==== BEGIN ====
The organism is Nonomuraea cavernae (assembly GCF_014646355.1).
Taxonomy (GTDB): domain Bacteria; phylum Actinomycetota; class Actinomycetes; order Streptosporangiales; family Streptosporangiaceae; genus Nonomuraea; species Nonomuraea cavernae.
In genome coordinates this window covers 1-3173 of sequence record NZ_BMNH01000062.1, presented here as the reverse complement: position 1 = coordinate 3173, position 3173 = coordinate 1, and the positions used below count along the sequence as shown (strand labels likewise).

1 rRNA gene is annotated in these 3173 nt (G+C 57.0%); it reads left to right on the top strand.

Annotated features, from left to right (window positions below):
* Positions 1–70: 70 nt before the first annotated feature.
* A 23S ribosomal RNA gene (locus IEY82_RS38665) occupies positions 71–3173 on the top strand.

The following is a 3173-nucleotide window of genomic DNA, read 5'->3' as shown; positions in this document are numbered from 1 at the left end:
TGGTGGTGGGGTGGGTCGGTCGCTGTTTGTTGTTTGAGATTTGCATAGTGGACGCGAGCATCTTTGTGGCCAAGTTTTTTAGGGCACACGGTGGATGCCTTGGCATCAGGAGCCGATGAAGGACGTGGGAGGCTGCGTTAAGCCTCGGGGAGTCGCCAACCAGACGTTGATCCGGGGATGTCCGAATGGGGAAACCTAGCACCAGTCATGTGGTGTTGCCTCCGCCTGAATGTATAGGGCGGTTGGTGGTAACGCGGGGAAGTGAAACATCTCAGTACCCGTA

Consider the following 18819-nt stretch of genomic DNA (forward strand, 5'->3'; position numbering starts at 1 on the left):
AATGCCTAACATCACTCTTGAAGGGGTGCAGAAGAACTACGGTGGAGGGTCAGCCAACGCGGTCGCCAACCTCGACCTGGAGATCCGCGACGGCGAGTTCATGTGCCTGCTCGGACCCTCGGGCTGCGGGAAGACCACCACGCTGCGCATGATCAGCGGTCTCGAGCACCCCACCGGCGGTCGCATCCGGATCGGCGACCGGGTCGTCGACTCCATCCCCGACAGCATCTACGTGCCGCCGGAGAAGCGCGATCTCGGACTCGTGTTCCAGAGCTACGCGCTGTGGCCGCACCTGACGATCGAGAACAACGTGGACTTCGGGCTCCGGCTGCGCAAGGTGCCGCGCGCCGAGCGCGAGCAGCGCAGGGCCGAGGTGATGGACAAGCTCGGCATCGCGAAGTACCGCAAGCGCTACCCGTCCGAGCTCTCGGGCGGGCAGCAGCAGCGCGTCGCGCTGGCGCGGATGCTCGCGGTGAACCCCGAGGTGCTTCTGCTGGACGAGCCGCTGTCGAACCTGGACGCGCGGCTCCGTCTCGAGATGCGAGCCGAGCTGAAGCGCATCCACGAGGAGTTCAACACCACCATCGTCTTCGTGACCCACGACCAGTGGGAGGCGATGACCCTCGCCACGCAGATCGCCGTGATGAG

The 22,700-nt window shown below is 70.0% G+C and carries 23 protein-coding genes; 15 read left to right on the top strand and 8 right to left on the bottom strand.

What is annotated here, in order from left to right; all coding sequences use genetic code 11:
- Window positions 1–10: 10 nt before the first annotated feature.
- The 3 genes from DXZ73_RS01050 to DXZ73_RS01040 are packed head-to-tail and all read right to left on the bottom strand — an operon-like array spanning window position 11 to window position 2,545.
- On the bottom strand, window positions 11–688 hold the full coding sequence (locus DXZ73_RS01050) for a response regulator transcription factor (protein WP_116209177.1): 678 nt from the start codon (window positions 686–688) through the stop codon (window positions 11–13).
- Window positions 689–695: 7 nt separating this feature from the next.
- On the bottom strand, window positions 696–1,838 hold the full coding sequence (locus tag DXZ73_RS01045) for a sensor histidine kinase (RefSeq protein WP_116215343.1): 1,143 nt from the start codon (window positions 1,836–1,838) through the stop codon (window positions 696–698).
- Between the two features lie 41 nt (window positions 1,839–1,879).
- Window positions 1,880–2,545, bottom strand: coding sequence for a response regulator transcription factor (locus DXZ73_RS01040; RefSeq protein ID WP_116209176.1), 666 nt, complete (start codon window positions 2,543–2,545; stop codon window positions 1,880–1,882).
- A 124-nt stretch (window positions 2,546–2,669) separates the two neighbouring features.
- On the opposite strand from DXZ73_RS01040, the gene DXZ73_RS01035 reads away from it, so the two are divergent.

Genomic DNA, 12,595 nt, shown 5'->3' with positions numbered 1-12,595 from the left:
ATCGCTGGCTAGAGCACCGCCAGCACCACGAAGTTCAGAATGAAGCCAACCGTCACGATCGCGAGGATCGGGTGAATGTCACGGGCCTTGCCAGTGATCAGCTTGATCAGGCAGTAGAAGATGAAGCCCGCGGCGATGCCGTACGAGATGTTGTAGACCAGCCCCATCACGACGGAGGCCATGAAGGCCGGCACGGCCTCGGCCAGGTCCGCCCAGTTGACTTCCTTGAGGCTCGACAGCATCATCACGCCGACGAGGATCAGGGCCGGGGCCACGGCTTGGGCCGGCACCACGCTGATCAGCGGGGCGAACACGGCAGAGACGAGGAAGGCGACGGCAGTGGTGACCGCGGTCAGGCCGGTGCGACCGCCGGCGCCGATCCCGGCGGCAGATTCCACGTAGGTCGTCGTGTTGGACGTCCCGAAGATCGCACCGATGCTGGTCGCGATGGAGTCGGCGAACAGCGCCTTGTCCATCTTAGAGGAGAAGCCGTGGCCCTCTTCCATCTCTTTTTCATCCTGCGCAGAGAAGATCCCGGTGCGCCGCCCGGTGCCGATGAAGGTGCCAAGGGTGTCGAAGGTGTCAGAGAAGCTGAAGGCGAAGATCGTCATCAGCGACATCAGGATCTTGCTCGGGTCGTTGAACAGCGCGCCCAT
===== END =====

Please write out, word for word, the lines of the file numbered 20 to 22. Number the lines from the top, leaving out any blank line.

- Window positions 1,880–2,545, bottom strand: coding sequence for a response regulator transcription factor (locus DXZ73_RS01040; RefSeq protein ID WP_116209176.1), 666 nt, complete (start codon window positions 2,543–2,545; stop codon window positions 1,880–1,882).
- A 124-nt stretch (window positions 2,546–2,669) separates the two neighbouring features.
- On the opposite strand from DXZ73_RS01040, the gene DXZ73_RS01035 reads away from it, so the two are divergent.